Each agency that proposes to establish or make a significant change in a system of records or a matching program shall provide adequate advance notice of any such proposal (in duplicate) to the Committee on Government Operations of the House of Representatives, the Committee on Governmental Affairs of the Senate, and the Office of Management and Budget in order to permit an evaluation of the probable or potential effect of such proposal on the privacy or other rights of individuals.
I have checked the Federal Register myself - there is no sign of such a notice. I have no confirmation on whether or not reports were submitted to the House, Senate, and OMB, but given how quickly the situation escalated it seems unlikely that such deliberation would have had time to process.
Now we come to the tour de force, subsection (e)(7):
Each agency that maintains a system of records shall [...] maintain no record describing how any individual exercises rights guaranteed by the First Amendment unless expressly authorized by statute or by the individual about whom the record is maintained or unless pertinent to and within the scope of an authorized law enforcement activity;,p>The very core of the First Amendment is the right to openly disagree with your government - or anyone else for that matter. Speech is exactly what the administration plans to monitor and track (albeit clumsily), and that is very simply and clearly forbidden unless there is a clear law enforcement issue. The law is blessedly unambiguous on this point. The issue of law enforcement comes up again in two later parts, subsections (j) and (k). Each section states that an information system can be exempted from these constraints on certain grounds. Those grounds are primarily law enforcement-related, though exceptions for the physical safety of the President are also mentioned. Is the White House going to make a law enforcement issue out of this? I doubt it, given that they haven't bothered to go through any of the other legally-required channels. If they do make a law enforcement issue of it, it will likely have nothing to do with complying with the Privacy Act. Even if they did, the law still requires them to announce that it is being exempted. This is a blatant assault on the First Amendment, and an insult to the decency and intelligence of the American people. I leave you all, and especially you Mr. President, with this last quote:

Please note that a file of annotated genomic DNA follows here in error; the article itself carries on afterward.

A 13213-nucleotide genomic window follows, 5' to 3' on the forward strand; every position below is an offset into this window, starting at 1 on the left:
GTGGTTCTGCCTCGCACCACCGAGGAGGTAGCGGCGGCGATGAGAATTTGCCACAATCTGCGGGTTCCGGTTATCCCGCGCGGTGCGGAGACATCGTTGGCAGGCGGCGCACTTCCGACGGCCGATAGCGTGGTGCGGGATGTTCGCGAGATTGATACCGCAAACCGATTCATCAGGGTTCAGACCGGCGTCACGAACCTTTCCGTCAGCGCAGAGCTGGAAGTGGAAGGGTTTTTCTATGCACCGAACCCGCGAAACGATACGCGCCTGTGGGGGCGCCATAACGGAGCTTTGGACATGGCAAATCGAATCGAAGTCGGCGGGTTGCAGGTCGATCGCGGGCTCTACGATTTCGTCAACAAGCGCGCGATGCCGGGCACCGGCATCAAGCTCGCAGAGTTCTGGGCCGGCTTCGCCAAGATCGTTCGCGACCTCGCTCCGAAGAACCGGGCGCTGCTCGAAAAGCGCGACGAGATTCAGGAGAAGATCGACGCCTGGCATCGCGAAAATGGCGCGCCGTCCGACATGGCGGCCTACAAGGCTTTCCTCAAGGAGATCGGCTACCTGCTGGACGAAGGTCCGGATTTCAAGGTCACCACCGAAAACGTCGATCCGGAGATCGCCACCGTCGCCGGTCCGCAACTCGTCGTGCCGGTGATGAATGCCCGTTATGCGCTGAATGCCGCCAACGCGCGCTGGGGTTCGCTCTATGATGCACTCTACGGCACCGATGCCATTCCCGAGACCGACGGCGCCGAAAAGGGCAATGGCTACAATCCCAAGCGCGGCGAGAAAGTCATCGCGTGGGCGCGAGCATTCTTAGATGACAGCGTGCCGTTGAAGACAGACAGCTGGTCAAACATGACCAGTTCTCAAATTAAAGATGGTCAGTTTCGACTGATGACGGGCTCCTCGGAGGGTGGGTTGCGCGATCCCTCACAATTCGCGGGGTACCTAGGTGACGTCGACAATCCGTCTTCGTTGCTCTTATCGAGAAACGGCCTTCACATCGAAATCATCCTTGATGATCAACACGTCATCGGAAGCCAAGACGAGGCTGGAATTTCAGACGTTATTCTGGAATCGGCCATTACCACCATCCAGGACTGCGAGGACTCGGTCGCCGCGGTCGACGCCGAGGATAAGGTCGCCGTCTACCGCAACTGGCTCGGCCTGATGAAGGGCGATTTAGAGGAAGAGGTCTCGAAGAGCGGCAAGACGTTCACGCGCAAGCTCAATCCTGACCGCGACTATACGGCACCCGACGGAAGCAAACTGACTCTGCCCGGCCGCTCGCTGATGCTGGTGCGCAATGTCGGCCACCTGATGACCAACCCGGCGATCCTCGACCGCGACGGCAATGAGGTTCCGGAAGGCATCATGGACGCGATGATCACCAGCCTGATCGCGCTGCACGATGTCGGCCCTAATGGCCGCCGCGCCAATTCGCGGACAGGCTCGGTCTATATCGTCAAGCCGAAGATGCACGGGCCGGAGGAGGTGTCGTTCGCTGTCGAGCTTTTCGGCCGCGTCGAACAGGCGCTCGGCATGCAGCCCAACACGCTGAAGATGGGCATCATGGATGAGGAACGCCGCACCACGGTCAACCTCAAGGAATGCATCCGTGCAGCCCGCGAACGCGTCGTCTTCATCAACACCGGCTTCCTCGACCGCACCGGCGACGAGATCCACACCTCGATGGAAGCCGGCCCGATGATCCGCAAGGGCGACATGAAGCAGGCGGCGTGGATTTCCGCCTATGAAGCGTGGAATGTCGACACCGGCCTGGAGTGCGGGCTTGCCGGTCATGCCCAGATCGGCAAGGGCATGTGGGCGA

(i)(1) Criminal penalties
Any officer or employee of an agency, who by virtue of his employment or official position, has possession of, or access to, agency records which contain individually identifiable information the disclosure of which is prohibited by this section or by rules or regulations established thereunder, and who knowing that disclosure of the specific material is so prohibited, willfully discloses the material in any manner to any person or agency not entitled to receive it, shall be guilty of a misdemeanor and fined not more than $5,000.
(2) Any officer or employee of any agency who willfully maintains a system of records without meeting the notice requirements of subsection (e)(4) of this section shall be guilty of a misdemeanor and fined not more than $5,000.
The law will out, one way or another. By hook or by crook, they take our liberty. By word or by rope, we take it back. Oyster out.
I stopped by Bill Whittle's corner of Pajamas Media today for the first time in months. I just finished my three month hiatus on news and politics, and I'm trying to ease myself back in without going crazy. He had some interesting things to say, about well-meaning tyrrany and the danger of continually doing for others what they can do for themselves. Then he said some things that hit me like a fencepost to the head:
The Book of Matthew it says that not a sparrow falls without God knowing it. For most of my adult life I’ve believed that all that we see is all that there is: just bone and skin and feathers. I believe absolutely that little Howie’s perfect form is the result of millions of years of evolution and natural selection… in fact, millions of years ago, Howie’s ancestors were three times my height and mine were about his size. Bottom rail on top now, huh Howie? [...] Howie’s brain – charitably – is about the size of a pea. Mine’s about the size of a cantaloupe. [...] But if there’s that much difference between a pea and a cantaloupe, how is it that I once believed that there is nothing beyond the perception of a cantaloupe made of grey jelly?